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In June 2017, the world was hit with NotPetya, the most vicious cyberweapon yet.
“To date, it was simply the fastest-propagating piece of malware we’ve ever seen,” said Craig Williams, director of outreach at Cisco’s Talos division, one of the first security companies to reverse engineer and analyze NotPetya, to Wired. “By the second you saw it, your data center was already gone.”
For the last year, I’ve been reporting out what it felt like to be inside a company hit by NotPetya, the unprecedented $10 billion cyberattack. The result is this WIRED cover story: how Russian malware took down Maersk, the world’s largest shipping firm. https://t.co/0XW6TMEW9I
— Andy Greenberg (@a_greenberg) August 22, 2018
It was propelled by two powerful hacker exploits working in tandem, explains Wired: EternalBlue, a penetration tool created by the U.S. National Security Agency but leaked during a disastrous breach in 2017. It takes advantage of vulnerabilities and allows hackers free rein to remotely run their own code on any unpatched machine. EternalBlue was combined with an older invention known as Mimikatz, which could pull passwords out of RAM and use them to hack into other machines accessible with the same credentials.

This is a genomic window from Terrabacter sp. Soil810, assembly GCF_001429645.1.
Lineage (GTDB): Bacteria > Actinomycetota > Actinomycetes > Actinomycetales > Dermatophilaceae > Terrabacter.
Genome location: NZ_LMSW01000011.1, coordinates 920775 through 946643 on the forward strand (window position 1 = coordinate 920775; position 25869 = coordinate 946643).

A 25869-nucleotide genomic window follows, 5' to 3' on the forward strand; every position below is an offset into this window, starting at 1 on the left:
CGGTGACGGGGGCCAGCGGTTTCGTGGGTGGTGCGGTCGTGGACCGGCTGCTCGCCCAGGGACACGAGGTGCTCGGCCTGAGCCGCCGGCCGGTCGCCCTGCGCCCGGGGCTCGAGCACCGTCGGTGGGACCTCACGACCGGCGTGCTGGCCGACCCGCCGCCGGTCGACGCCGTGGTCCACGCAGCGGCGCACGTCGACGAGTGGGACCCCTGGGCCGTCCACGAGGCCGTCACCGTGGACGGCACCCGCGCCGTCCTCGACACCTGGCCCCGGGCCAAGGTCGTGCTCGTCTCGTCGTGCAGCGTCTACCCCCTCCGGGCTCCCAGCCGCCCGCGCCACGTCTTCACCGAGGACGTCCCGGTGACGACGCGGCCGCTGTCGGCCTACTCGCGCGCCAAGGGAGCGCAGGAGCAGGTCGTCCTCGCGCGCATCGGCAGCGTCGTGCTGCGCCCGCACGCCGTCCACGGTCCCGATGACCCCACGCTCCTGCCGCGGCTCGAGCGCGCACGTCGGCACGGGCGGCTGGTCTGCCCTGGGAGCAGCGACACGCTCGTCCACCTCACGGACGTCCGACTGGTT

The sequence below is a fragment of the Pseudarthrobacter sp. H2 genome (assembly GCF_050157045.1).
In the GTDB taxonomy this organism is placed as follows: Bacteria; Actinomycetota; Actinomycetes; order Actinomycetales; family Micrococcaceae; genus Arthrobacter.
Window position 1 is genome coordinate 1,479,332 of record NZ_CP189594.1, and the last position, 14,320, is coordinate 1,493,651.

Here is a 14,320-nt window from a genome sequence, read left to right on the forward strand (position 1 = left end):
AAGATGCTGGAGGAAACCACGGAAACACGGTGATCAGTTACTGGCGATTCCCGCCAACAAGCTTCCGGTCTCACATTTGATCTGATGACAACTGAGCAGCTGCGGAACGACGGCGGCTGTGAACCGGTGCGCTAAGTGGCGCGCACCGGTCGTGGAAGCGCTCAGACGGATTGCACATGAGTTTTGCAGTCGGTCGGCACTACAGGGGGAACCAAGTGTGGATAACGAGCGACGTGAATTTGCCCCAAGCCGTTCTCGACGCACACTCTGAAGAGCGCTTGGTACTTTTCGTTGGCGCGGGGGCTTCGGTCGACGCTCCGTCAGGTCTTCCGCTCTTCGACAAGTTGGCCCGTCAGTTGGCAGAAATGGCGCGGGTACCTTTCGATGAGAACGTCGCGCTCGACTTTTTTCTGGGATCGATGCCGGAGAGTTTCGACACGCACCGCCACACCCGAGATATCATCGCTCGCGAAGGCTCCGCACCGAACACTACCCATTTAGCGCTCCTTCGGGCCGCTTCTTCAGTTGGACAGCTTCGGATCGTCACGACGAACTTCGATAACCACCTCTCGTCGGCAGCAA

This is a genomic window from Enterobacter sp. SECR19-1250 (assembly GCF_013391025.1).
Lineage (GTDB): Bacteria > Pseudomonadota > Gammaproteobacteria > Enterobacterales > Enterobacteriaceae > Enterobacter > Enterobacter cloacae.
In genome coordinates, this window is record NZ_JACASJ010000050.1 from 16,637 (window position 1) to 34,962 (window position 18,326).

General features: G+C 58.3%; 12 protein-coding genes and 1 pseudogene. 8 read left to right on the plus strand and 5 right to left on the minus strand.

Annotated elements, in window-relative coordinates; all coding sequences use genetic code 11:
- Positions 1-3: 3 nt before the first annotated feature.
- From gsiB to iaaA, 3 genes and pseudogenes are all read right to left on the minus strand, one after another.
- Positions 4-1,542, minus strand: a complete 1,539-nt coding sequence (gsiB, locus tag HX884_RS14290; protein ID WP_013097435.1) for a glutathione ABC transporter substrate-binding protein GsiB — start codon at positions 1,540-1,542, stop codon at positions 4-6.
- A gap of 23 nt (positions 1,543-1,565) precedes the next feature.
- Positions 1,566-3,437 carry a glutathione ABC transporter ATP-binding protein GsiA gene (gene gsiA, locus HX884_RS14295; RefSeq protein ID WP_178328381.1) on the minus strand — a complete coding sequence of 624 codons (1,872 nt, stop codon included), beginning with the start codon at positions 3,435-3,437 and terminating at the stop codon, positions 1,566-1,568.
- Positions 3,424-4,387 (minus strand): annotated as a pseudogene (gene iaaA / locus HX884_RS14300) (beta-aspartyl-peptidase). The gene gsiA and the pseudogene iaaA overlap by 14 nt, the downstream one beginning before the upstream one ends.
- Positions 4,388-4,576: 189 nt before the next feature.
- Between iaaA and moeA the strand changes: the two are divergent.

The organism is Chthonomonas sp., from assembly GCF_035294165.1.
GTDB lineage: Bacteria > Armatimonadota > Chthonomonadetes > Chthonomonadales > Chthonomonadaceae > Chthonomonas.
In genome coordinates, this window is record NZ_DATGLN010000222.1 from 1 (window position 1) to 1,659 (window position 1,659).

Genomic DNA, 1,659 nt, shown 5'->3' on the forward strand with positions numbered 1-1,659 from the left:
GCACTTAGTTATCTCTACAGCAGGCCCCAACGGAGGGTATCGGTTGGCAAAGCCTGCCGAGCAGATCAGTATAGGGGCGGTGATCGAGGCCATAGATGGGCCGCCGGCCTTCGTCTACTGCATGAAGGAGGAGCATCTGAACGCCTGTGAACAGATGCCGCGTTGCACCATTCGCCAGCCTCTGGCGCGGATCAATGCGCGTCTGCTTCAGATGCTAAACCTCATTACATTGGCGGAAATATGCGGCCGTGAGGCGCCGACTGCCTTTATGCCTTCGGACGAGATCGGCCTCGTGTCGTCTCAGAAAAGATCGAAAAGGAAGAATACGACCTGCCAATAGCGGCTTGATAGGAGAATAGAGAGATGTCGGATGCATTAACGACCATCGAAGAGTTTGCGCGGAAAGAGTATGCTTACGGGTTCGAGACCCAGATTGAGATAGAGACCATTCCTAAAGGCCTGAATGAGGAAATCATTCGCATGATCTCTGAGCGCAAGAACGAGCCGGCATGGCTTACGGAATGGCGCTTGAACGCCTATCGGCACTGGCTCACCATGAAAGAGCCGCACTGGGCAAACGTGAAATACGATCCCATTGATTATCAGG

In 2017, the malware NotPetya spread from the servers of a Ukrainian software firm to some of the largest businesses worldwide. The worm crippled ports, paralyzed corporations, and froze government agencies. Here’s a breakdown of the approximate damages 1/ https://t.co/SHFLblcvcC pic.twitter.com/0QT0wRqTgr
— WIRED (@WIRED) August 22, 2018
The release of NotPetya cost more than $10 billion in total damages. In the year since the attack, Wired has looked into the experience of one corporate giant, Maersk, who was brought to its knees by Russia’s worm.Read the full story at Wired